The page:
“Other developed countries…are more committed to social stability than we have been, and they tailor their economic policies to maintain it.”
— First Lady Hillary Clinton writes her affinity for Europe’s cradle-to-grave welfare policies

“Cutting government spending and government intrusion in the economy will almost surely involve immediate gain for the many, short-term pain for the few, and long-term gain for all.”
— Milton Friedman, WSJ, June 15, 1995

Free Trade vs. Fair Trade

“Too many people have made too much money.”
— First Lady Hillary Clinton condemns the insurance industry, feeling it’s not fair that certain businesses are making ‘too much money’

“‘Fair’ is in the eye of the beholder; free is the verdict of the market. (The word ‘free’ is used three times in the Declaration of Independence and once in the First Amendment to the Constitution, along with ‘freedom.’ The word ‘fair’ is not used in either of our founding documents.)”
— Milton Friedman, WSJ, Mar. 7, 1996

Williams’ law: the vital role of profits

This is an excerpt of a speech given by Walter E. Williams on February 6, 2005 at Hillsdale College. The complete speech, titled “The Entrepreneur As American Hero,” can be read here: http://www.hillsdale.edu/imprimis/2005/03/.

At this juncture let me say a few words about the modern push for corporate social responsibility. Do corporations have a social responsibility? Yes, and Nobel Laureate Professor Milton Friedman put it best in 1970 when he said that in a free society “there is one and only one social responsibility of business — to use its resources and engage in activities designed to increase its profits so long as it stays within the rules of the game, which is to say, engages in open and free competition without deception or fraud.”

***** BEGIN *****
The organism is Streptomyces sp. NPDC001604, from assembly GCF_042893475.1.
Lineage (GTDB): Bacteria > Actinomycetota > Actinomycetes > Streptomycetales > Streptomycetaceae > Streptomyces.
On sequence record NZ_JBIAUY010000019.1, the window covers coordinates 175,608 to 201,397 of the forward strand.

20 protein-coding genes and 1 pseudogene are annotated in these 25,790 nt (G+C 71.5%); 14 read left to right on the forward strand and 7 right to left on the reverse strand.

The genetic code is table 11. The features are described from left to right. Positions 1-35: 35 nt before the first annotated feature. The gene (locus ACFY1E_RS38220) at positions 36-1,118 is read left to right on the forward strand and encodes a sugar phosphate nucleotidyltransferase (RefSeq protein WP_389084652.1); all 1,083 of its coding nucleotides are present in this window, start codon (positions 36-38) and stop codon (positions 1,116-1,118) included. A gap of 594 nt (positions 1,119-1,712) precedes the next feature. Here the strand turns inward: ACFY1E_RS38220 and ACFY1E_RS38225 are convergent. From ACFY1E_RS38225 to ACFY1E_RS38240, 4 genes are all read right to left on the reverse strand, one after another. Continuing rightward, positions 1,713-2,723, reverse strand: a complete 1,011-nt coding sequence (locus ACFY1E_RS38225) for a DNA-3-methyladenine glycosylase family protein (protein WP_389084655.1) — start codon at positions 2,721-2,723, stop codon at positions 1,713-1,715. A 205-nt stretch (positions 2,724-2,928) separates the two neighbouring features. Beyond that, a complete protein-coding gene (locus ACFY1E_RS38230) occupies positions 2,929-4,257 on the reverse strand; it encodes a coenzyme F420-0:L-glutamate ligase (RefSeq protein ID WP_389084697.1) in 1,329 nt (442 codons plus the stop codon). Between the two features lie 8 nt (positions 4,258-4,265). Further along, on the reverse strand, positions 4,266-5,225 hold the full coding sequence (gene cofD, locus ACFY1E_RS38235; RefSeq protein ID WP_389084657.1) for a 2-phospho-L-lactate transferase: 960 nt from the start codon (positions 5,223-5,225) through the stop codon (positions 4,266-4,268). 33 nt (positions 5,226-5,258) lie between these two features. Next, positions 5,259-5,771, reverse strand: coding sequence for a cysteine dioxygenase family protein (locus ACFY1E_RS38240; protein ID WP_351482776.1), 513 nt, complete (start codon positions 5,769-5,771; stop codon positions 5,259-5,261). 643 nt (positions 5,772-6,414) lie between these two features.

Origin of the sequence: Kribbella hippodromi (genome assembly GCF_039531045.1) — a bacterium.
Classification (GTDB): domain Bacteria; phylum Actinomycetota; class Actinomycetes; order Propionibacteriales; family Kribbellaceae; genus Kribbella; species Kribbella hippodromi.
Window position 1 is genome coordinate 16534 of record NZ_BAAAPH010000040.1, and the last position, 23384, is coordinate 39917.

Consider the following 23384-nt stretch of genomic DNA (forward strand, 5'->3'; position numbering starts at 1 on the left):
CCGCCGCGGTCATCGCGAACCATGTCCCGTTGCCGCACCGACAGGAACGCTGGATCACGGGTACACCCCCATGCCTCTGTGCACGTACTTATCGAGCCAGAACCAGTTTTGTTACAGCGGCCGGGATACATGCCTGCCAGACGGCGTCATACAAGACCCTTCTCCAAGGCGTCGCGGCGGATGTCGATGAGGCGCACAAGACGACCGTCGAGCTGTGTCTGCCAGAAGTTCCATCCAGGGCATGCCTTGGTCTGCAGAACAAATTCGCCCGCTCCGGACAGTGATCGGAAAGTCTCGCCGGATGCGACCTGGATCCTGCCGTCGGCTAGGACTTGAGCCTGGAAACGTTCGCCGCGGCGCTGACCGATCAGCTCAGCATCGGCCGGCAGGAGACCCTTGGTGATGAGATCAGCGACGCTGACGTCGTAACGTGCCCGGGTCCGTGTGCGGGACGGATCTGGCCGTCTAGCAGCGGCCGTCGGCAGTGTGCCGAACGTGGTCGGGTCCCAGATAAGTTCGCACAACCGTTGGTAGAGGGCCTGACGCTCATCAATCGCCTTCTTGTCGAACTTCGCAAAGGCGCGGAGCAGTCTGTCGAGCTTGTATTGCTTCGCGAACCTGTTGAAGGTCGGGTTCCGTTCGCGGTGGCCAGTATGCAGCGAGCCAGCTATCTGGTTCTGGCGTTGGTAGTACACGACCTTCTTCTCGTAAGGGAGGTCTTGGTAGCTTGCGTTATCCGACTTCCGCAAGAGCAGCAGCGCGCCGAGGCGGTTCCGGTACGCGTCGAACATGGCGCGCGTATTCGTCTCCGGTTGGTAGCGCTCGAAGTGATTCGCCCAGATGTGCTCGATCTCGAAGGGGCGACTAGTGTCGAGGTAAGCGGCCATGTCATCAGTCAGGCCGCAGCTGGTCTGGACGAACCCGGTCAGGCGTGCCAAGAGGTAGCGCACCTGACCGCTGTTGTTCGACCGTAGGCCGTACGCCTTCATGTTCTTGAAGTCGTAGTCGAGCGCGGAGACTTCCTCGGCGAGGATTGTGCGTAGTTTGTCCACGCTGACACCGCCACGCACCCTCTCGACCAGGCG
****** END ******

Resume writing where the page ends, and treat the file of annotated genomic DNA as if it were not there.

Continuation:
It is only people, not businesses, who have responsibilities. A CEO is an employee, an employee of shareholders and customers. The failure of the corporate executive community to recognize this, and its willingness to engage in activities unrelated to the pursuit of profits, means national wealth will be lower, product prices will be higher and the return on investment lower.

If we care about people’s wants, rather than beating up on profit-making enterprises, we should pay more attention to government-owned non-profit organizations. A good example are government schools. Many squander resources and produce a shoddy product while administrators, teachers and staff earn higher pay and perks, and customers (taxpayers) are increasingly burdened. Unlike other producers, educationists don’t face the rigors of the profit discipline, and hence they’re not as accountable. Ditto the U.S. Postal Service. It often provides shoddy and surly services, but its managers and workers receive increasingly higher wages while customers pay higher and higher prices. Again, wishes of customers can be safely ignored because there’s no bottom line discipline of profits.

Here’s Williams’ law: Whenever the profit incentive is missing, the probability that people’s wants can be safely ignored is the greatest. If a poll were taken asking people which services they are most satisfied with and which they are most dissatisfied with, for-profit organizations (supermarkets, computer companies and video stores) would dominate the first list while non-profit organizations (schools, offices of motor vehicle registration) would dominate the latter. In a free economy, the pursuit of profits and serving people are one and the same. No one argues that the free enterprise system is perfect, but it’s the closest we’ll come here on Earth.